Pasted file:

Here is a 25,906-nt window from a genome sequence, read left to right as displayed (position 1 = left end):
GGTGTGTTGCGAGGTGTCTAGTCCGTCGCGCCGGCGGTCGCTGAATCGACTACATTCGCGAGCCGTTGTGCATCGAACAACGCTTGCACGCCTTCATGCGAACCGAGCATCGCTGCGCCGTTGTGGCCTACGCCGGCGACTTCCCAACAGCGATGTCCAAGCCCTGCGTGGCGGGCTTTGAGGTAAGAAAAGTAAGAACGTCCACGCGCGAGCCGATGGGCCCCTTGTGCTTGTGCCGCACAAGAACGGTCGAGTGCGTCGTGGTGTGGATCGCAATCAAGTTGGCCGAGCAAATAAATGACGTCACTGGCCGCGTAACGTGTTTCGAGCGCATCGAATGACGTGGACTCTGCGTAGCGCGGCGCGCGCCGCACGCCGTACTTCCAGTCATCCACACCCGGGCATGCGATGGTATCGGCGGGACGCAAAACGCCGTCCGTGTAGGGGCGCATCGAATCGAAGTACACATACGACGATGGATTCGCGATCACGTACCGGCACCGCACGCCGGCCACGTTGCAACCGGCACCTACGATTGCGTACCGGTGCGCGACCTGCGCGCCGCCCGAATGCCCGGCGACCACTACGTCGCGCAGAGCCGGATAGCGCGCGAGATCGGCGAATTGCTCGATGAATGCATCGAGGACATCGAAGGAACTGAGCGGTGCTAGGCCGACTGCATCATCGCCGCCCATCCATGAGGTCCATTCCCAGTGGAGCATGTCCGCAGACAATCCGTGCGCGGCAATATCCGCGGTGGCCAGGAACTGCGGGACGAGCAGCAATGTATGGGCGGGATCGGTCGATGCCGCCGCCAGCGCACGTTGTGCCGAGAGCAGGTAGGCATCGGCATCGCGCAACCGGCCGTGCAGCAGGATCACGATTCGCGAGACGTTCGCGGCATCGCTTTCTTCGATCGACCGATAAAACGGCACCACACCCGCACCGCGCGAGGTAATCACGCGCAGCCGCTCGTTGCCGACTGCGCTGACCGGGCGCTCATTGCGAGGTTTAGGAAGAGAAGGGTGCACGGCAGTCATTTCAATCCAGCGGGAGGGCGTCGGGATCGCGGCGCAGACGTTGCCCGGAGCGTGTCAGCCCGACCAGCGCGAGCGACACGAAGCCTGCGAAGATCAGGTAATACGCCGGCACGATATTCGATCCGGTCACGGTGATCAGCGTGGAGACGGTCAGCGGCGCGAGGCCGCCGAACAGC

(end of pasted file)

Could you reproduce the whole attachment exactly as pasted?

Here is a 25,906-nt window from a genome sequence, read left to right as displayed (position 1 = left end):
GGTGTGTTGCGAGGTGTCTAGTCCGTCGCGCCGGCGGTCGCTGAATCGACTACATTCGCGAGCCGTTGTGCATCGAACAACGCTTGCACGCCTTCATGCGAACCGAGCATCGCTGCGCCGTTGTGGCCTACGCCGGCGACTTCCCAACAGCGATGTCCAAGCCCTGCGTGGCGGGCTTTGAGGTAAGAAAAGTAAGAACGTCCACGCGCGAGCCGATGGGCCCCTTGTGCTTGTGCCGCACAAGAACGGTCGAGTGCGTCGTGGTGTGGATCGCAATCAAGTTGGCCGAGCAAATAAATGACGTCACTGGCCGCGTAACGTGTTTCGAGCGCATCGAATGACGTGGACTCTGCGTAGCGCGGCGCGCGCCGCACGCCGTACTTCCAGTCATCCACACCCGGGCATGCGATGGTATCGGCGGGACGCAAAACGCCGTCCGTGTAGGGGCGCATCGAATCGAAGTACACATACGACGATGGATTCGCGATCACGTACCGGCACCGCACGCCGGCCACGTTGCAACCGGCACCTACGATTGCGTACCGGTGCGCGACCTGCGCGCCGCCCGAATGCCCGGCGACCACTACGTCGCGCAGAGCCGGATAGCGCGCGAGATCGGCGAATTGCTCGATGAATGCATCGAGGACATCGAAGGAACTGAGCGGTGCTAGGCCGACTGCATCATCGCCGCCCATCCATGAGGTCCATTCCCAGTGGAGCATGTCCGCAGACAATCCGTGCGCGGCAATATCCGCGGTGGCCAGGAACTGCGGGACGAGCAGCAATGTATGGGCGGGATCGGTCGATGCCGCCGCCAGCGCACGTTGTGCCGAGAGCAGGTAGGCATCGGCATCGCGCAACCGGCCGTGCAGCAGGATCACGATTCGCGAGACGTTCGCGGCATCGCTTTCTTCGATCGACCGATAAAACGGCACCACACCCGCACCGCGCGAGGTAATCACGCGCAGCCGCTCGTTGCCGACTGCGCTGACCGGGCGCTCATTGCGAGGTTTAGGAAGAGAAGGGTGCACGGCAGTCATTTCAATCCAGCGGGAGGGCGTCGGGATCGCGGCGCAGACGTTGCCCGGAGCGTGTCAGCCCGACCAGCGCGAGCGACACGAAGCCTGCGAAGATCAGGTAATACGCCGGCACGATATTCGATCCGGTCACGGTGATCAGCGTGGAGACGGTCAGCGGCGCGAGGCCGCCGAACAGC